Amalthea (amaltheae) wrote,
Amalthea
amaltheae

You know, I have seen a lot of "Oh, dear God, why did this happen" and a lot of "we must reach out across the gap and explain to these people" and such in people trying to cope with the election results and the petrifying "how could this happen and what do we do now" questions in people on LJ. I think this represents a naiveté about what really just went down. For those of you who have never thought about such things, I will spell it out for you.

Way back in the 60s, the giant group of people called the boomers came of age. They were young and liberal and helped to change the world, but they were a very self-absorbed lot on the whole. They’d gotten most everything that they wanted growing up, they had nuclear families to love them and plenty of attention. But they weren’t typically taught a lot about responsibility generally and even less about responsibility to the human race. See, their parents protected them from the big bad world out there for the most part, so all they really had to focus on was themselves.

And they accomplished some amazing things when they were young and liberal and believed in freedom and liberty an the future on the moon and all those things. And then a strange thing happened. The started getting married, settling down and having children. But, fundamentally, they hadn’t changed much yet. They were still the self absorbed liberal let it fall where it may crowd for the most part. They to a huge degree abandoned their children to raise themselves in pursuit of their own careers, hobbies and personal lives. They were too busy focusing on themselves and ruling the world to have time for those pesky children the way their parents had. And so they spent less time with their families, less time bonding in their communities than their parents had.

They became the ME generation. A group of people adrift from all the communities and families and other things that had traditionally functioned to tie people together in this world from one generation to the next. They were so adrift that for the first time ever in our history, they were too busy with themselves to have kids of their own. Their children became the first generation to be smaller than the one that came before. And without those families and communities and externally focused work, they became pretty hollow inside over time.

And one day they woke up and discovered that they were hitting old age. They were in their 40s-60s and their bodies were falling apart. Their lives were for the most part meaningless. Their children didn’t know them. Their parents were dead or dying and hadn’t known them in a long time. They’d been the first generation to start to try to adapt to the frenzied information age and they failed to do so gracefully. The older they’ve gotten, the more out of control they feel, and the more they long for those things that they were too selfish to spend time on in their earlier lives.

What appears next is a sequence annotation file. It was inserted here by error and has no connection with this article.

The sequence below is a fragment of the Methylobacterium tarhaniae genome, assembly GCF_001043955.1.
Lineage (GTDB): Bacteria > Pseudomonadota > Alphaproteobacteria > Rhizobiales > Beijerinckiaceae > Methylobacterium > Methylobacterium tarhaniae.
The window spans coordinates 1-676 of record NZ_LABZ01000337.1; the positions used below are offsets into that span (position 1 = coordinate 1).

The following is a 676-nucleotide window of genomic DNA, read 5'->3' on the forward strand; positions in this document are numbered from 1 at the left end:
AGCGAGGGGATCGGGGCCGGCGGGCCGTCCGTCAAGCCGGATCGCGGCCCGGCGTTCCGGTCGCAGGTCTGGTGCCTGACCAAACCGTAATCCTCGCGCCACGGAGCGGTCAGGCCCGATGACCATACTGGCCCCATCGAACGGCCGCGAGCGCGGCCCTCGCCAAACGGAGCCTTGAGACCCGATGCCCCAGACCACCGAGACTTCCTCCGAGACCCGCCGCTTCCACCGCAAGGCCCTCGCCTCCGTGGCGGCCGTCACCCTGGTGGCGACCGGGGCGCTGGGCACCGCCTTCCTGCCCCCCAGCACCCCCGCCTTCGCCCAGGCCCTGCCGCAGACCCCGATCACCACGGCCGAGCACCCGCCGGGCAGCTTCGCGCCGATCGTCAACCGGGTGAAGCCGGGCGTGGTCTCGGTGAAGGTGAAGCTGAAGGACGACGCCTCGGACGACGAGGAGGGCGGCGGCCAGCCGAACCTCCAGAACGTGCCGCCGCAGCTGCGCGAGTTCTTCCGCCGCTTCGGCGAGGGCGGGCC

They remember sitcoms of nuclear families who spent time together and good wholesome lives. They’d never had those things for themselves since childhood and they longed for those connections. They were failing to keep up with the world around them, their health is failing, and they are finally beginning to understand just what they lost in the selfish haze. But see, the problem with such things is that no matter how hard you try, you cannot regain the past. But that doesn’t stop the trying. They don’t have anyone personally to reach out to because their families have for the most part abandoned them as they were abandoned as children. And they long for the good old days of moral clarity and family values. But they completely lack any of the tools, personally, to have shared those things or to really help create those things today. And their still self absorbed enough that they are still for the most part not paying attention to much beyond themselves.

In them, we created an entire generation of ADDesque attention spans as they tried to keep up. The live sound bite to sound bite, sensation to sensation, never stopping to check facts outside themselves, and in a nostalgic haze for a past they’ve never had. And they have all reached the age where there is a culturally predictable resurgence of religion because finally the specter of their own mortality has reared its ugly head. But they are too selfish to effectively even do that. Self-sacrifice is something they have largely never understood and never needed to understand. Living for others is something they don’t know how to do. So they figure they attend church a few times a year and drop some money in the plate, and then go about their lives with a sort of vague sense of guilt, but not any sort of plan out of their self centered morass.